Lawrence Toppman

‘Moana:’ The Pacific is pretty terrific

Moana and Maui (Auli’i Cravalho and Dwayne Johnson) make an unlikely pair of heroes in “Moana.”
Moana and Maui (Auli’i Cravalho and Dwayne Johnson) make an unlikely pair of heroes in “Moana.” TNS

It’s like a game with Disney now: How conventionally can their animated movies develop the exact same template before exploding into innovation and individuality?

With “Moana,” the change comes as soon as the titular heroine leaves her Polynesian island. Up to that point, we’ve had the tweener girl with big ambitions, the overcautious dad, the village unwilling to question its traditional lifestyle, the wacky animal sidekick – a moronic chicken named Heihei who made this vegetarian yearn for a drumstick – and the wise old grandma you know will soon become a wise old spirit grandma.

We’ve had the “Here’s where we live” introductory chorus and the “I want” song for the yearning Moana (Hawaiian newcomer Auli’i Cravalho, who turns 16 this week). She has been given a quest: Return a magical stone to a distant island, so an earth spirit will bring prosperity back to the land. So far, ho-hum.

Then Moana ventures away from her home, which has begun to decay because of an environmental catastrophe, into the open waters of the Pacific. Suddenly the movie starts humming.

Moana meets Maui (Dwayne Johnson), an eccentric demigod with a rapping tongue, an ego the size of Australia and the ability to shape-shift – at least, when he possesses his magical fish hook. He stole the stone in the first place and has been punished by imprisonment on a small island and the loss of that hook. Resourceful Moana and reluctant Maui face tiny pirates who live in coconuts, a monstrous crab who dwells in a land of monsters, and a fire-hurling demon with a secret.

Directors Ron Clements and John Musker, who kicked off the Disney animation revival with “The Little Mermaid” in 1989, return happily to the sea. (The credits also include “co-directors” Don Hall and Chris Williams; Jared Bush gets sole screenplay credit, but seven people worked on the story.)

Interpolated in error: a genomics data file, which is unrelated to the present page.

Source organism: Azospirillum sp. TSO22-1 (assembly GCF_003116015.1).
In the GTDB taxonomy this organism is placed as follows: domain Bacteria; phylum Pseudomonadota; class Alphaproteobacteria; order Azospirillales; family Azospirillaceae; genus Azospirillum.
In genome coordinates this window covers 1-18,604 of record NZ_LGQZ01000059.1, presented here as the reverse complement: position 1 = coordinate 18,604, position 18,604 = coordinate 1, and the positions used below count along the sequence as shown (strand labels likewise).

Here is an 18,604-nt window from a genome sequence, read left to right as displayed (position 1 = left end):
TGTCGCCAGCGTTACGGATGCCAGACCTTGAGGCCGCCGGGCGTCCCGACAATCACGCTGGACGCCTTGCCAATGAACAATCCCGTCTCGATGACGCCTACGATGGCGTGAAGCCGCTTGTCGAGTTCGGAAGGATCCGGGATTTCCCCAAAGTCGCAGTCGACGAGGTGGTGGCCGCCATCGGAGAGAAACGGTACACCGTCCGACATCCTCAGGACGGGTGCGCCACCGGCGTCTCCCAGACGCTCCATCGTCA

The filmmakers pay homage to Pacific Island traditions: the songs and war dances of the Maori, the hula of the Hawaiians, the double-sided sailing vessels used by many peoples. Maui has movable tattoos with which he interacts – they cheer and reprove him or predict possible futures – and the 3-D animation sometimes switches to segments that look like dreamtime paintings done by native people in Australia.

This hodgepodge works. The film can stop for a bizarre incident in which the titanic crab (Maori actor Jemaine Clement, doing his David Bowie impression) sings a bizarre song about how glorious he is, then snap back to the central action. Because the songs come from three composers – Opetaia Foa’i, Mark Mancina and Lin-Manuel Miranda of “Hamilton” fame – the music jumps all over the world map.

Cravalho shows spunk and a generically lovely voice, though she’s saddled with assembly-line anthems Disney has done better elsewhere. Johnson has exuberance, deft timing and a passable singing voice. (Samoan ancestry qualifies him for the job.)

The strong supporting cast includes Maori actors Temuera Morrison and Rachel House as Moana’s father and grandmother. Texas-born Alan Tudyk remains odd bird out as Heihei, but chickens probably sound alike the world over.

Toppman: 704-358-5232



Cast: Auli’i Cravalho, Dwayne Johnson, Rachel House, Temuera Morrison.

Directors: Ron Clements and John Musker, with co-directors Don Hall and Chris Williams.

Length: 113 minutes.

Rating: PG (peril, some scary images and brief thematic elements).